In the “real world,” character flaws are a no no. That’s why they’re called flaws, correct? But on paper, characters who are not flawed will bore you to tears faster than you can say, “Pollyanna.” Yesterday, Deb Eleanor asked a terrific question, who are your favorite characters from books. I immediately commented with, “Professor Snape, Hannibal Lecter and Madame DeFarge.” Then I looked at my list – quite a group of scalliwags (pirate moment for Deb Tawna.) We love to hate flawed characters, and that engagement keeps us turning pages. Every genre needs good character development. Lucy Van Pelt is critical to Charlie Brown’s success as a cartoon – and yet she’s as prickly as a cactus. And Charles M. Schultz managed to convey her flaws in no more than a few panels with a handful of words – genius.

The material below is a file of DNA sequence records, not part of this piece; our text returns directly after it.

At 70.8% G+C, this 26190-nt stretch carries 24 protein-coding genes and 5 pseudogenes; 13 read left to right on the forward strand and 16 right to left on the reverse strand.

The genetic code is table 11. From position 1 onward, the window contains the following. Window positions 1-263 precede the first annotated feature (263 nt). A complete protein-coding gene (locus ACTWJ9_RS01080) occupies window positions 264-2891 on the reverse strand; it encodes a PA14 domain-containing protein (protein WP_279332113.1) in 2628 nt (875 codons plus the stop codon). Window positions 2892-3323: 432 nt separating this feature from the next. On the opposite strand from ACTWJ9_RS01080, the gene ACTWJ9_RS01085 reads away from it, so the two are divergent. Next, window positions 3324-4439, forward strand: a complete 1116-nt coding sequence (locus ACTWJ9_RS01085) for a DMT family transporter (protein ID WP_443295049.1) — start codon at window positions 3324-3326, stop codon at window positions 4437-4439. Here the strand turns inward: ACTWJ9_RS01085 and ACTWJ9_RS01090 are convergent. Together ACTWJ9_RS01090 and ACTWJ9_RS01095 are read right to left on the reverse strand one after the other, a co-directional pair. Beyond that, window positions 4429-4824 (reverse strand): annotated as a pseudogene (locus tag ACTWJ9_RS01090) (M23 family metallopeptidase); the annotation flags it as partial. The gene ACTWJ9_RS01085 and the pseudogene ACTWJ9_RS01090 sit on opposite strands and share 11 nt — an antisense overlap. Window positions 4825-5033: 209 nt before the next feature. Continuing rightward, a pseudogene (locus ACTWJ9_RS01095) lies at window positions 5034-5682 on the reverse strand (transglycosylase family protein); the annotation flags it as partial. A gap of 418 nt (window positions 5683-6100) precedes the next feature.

My debut book is non-fiction, so I only had so much leeway in developing characters. However, even when working with real people, you can dig into where their flaws and foibles lie. I think I was pretty honest about my own flaws, starting with the title.
If you had to write about yourself, what flaw would you want to expose? Or hide?